Trials of security-related technologies are beginning to boom at airports worldwide. Three airports and an airline have recently announced trials of products that identify so-called trusted passengers.
Billund Airport in Denmark has installed a Bluetooth network that will track 300 to 500 volunteer passengers as they move throughout the airport. Schiphol Group NV, which operates the Amsterdam airport, is offering its self-service border control system featuring iris-recognition technology to other airports and airlines. Virgin Atlantic Airways is expected to announced a trial tomorrow for the use of biometrics at Heathrow International Airport in London.
Red-M, a British company whose Genos operating system supports both Bluetooth and 802.11-standard wireless technology, has installed a wireless network at Billund Airport that will work in conjunction with BlueTags A/S, an Aalborg, Denmark-based company that manufactures Bluetooth-compliant devices. It’s based on Bluetooth technology from Bluetooth SIG Inc.; the network was developed by Red-M.
Passengers participating in the trial carry Bluetooth-compliant devices with their identification encoded in the BlueTags, which are read by Red-M access points from up to 100 metres away, said Steve Gallagher, director of business development for Red-M. They can pass through checkpoints and have their location tracked throughout the airport. The technology can also be used to find a passenger whose baggage is loaded on a plane, but who hasn’t boarded.
In general, these “trusted” passengers are travelers whose identity has been authenticated by their employers and through frequent-flier programs.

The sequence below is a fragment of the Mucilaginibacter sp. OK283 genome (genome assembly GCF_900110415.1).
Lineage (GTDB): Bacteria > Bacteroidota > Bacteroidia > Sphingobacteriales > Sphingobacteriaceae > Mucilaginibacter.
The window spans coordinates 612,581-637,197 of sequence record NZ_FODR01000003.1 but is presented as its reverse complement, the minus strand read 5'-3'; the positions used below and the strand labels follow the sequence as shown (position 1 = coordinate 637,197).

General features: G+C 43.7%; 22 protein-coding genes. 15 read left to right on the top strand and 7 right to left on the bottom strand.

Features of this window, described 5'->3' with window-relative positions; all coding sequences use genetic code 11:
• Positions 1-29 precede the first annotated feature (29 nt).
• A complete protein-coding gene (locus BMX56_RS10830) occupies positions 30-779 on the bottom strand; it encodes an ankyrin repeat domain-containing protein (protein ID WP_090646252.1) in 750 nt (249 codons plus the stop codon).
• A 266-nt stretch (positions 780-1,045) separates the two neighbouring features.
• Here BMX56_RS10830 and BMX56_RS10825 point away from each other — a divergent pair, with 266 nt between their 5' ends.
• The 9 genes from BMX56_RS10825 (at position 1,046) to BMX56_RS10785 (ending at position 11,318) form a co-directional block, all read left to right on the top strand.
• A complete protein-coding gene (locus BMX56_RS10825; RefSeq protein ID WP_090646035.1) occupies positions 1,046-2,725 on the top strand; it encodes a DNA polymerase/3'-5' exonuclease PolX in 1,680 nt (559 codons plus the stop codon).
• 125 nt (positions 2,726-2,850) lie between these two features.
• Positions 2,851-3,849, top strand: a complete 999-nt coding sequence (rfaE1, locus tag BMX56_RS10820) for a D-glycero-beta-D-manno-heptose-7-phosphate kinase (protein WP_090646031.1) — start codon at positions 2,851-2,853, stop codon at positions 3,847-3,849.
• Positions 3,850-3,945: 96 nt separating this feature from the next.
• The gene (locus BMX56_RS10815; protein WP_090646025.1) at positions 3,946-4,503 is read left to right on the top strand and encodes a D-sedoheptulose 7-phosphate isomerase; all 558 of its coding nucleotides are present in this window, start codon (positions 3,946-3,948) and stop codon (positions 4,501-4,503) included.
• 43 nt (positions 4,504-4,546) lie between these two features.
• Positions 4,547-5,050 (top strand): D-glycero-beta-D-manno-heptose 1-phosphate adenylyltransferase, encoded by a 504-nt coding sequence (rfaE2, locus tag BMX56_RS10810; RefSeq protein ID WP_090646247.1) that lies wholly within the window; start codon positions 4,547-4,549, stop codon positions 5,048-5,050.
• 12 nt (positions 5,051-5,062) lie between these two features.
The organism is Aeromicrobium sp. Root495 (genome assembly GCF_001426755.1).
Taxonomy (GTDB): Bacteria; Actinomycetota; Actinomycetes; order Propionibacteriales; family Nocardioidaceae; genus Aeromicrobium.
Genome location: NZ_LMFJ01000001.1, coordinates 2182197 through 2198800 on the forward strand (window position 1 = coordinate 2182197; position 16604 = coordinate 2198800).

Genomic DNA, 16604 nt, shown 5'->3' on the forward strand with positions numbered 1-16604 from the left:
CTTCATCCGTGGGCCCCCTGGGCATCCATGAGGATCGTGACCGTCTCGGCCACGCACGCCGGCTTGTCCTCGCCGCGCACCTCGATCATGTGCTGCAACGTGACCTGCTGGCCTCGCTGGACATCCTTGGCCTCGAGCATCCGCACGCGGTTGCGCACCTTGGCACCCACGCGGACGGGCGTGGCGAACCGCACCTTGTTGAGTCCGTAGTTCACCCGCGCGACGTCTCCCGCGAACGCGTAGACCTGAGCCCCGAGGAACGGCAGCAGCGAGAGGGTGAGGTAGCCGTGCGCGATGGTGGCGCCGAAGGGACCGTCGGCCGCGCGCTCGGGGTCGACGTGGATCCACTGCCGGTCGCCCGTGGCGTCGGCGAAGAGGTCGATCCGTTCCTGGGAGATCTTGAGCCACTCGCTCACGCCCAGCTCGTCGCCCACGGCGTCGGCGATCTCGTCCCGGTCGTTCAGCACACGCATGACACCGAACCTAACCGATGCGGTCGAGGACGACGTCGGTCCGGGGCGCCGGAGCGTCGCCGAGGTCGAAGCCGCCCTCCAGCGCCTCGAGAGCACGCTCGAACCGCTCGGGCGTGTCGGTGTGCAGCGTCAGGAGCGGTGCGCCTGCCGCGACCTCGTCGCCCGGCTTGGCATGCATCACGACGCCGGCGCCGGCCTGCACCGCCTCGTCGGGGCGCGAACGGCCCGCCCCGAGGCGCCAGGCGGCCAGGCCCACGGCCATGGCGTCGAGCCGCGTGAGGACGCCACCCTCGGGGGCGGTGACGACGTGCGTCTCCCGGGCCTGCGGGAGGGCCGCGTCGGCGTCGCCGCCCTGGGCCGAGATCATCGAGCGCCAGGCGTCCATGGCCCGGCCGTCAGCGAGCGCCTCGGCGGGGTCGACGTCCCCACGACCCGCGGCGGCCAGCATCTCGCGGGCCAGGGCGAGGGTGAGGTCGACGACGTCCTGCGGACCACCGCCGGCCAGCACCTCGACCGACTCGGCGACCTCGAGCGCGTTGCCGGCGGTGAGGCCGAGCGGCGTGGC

Anders Nielsen, property manager and technical director at Billund, said the trial could prove useful not only to move trusted passengers through the airport but also for other commercial uses. It could be used, for example, in parking garages to tell passengers where the nearest parking space is via a short message system message to a wireless phone, Nielsen said. Likewise, visitors to duty-free shops can get information on sales promotions. Airport planners can track passengers’ movements through the airport to best configure the flow of foot traffic through check-in and security points, he said.
The trial at Billund has been running for a few days with no problems and should be complete after a few weeks, Nielsen said.
In Amsterdam, Schiphol is working with Joh. Enschede BV , provider of the iris-recognition technology, to promote the system worldwide, because international interest since it was launched last October has been “enormous,” said Marianne de Bie, a Schiphol Group spokeswoman. Schiphol and Joh. Enschede intend to start a joint venture, De Bie said.
No deals have been signed, and Schiphol Group won’t speculate on how big the market for its airport security system could be, but initial contacts have been made with European and U.S. airports and airlines, De Bie said.
About 1,200 frequent travelers have been issued passes for the Dutch system, dubbed Privium. These people don’t have to stand in line for customs and instead go through a special passage where their iris geometry is compared with the iris information stored on their passes, after which an automatic gate opens. The user experience has been good, according to De Bie.
In addition, Aeritas Inc. in Dallas is running a pilot of its FreedomPass biometrics program with 2000 of Deutsche Lufthansa AG’s frequent-flier passengers on the Frankfurt to Munich route, which has heavy business travel. That pilot has been under way since May 2001.
The Lufthansa and Virgin Atlantic trials will offer similar biometric screening processes.
(Joris Evers of IDG News Service contributed to this report.)